oil trains

Internal Watchdog Blasts Pipeline and Hazardous Materials Regulators Over Safety Rule Delays

Safety laws meant to protect the American public against oil train explosions, pipeline leaks and other deadly risks have been repeatedly held up by slow-moving federal regulators, a newly released Department of Transportation internal audit has concluded.

The Pipeline and Hazardous Materials Safety Administration (PHMSA) — charged with overseeing 2.6 million miles of pipelines and the handling of a million hazardous material shipments a day — missed deadline after deadline as it attempted to craft the safety rules and regulations that give federal laws effect, auditors from the DOT inspector general's office wrote in their Oct. 14 report.

PHMSA’s slow progress and lack of coordination over the past 10 years has delayed the protections those mandates and recommendations are intended to provide,” the report concluded.

Bomb Trains: What Can We Learn From Shipping Ethanol to Improve Oil-By-Rail Safety?

Unit train of ethanol in Albany, NY

This article is the first in a series by DeSmog on the safety of shipping ethanol and oil by rail

From 2010 to 2015, the total number of tank cars moving ethanol by rail was more than 1.98 million. That's about 18 percent greater than the more than 1.68 million tank cars of crude oil shipped over the same time period.  

With more ethanol than crude oil moved by rail in recent years, why isn't anyone calling ethanol trains “bomb trains” too?

Nationwide Resistance To Crude Oil ‘Bomb Trains’ Gaining Momentum

The speed and scale with which the oil and rail industries created the North American oil-by-rail infrastructure was impressive. And amazingly under the radar for the most part — until the trains started derailing and blowing up — leading to articles with titles like “The Invisible Bomb Trains.
 
In 2014, Terry Wechsler, an environmental attorney in northwest Washington, summed up why there hadn’t been opposition to the initial oil-by-rail terminals on the west coast, telling Reuters, “There was no opposition to the other three proposals only because we weren't aware they were in formal permitting.”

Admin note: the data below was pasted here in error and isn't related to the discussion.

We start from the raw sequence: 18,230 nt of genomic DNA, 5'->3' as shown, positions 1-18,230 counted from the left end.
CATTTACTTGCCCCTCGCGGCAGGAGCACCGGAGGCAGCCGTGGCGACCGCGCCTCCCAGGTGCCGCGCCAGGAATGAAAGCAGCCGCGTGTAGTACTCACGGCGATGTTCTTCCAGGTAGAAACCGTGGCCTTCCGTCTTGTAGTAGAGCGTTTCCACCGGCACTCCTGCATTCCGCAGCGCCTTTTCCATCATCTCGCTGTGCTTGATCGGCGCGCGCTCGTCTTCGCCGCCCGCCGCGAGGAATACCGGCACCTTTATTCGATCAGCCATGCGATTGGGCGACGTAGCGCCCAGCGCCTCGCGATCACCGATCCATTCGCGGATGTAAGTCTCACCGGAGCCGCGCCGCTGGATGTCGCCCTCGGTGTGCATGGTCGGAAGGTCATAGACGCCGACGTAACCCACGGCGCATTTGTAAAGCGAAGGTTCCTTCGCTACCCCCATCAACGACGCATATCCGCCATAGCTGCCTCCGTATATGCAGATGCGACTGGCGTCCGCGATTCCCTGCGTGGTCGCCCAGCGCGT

But now the public knows. And despite public relations efforts by regulators and industry lobbyists, the public also knows that the crude oil “bomb trains” still pose a huge risk to communities along the rail lines.

“We Need Not Be Polite” Hears First National Conference On Oil Train Threats

oil train conference

On November 12th, I boarded a train headed to Pittsburgh, PA to attend the first national independent gathering focused on the topic of oil trains. The trip would take me through Philadelphia where an Amtrak train crashed in May resulting in eight fatalities and over 200 injuries. 

There is general consensus that the accident would have been avoided if positive train control technology had been in place. In 2008, Congress mandated that positive train control be installed by the end of 2015. However, the railroads failed to do this and were recently given a three to five year extension by Congress after the rail companies threatened to shut down rail service if the mandate were enforced.

Are US Regulators Trying to Cover Up Influence Of Lobbyists On New Oil-By-Rail Regulations?

It’s no secret that the oil and rail industries lobbied the Obama Administration heavily during the creation of new oil-by-rail regulations released this past May, with lobbyists reportedly not even taking a break the day after a major oil train accident.

But just how much influence did lobbyists actually have in the drafting of the regulations?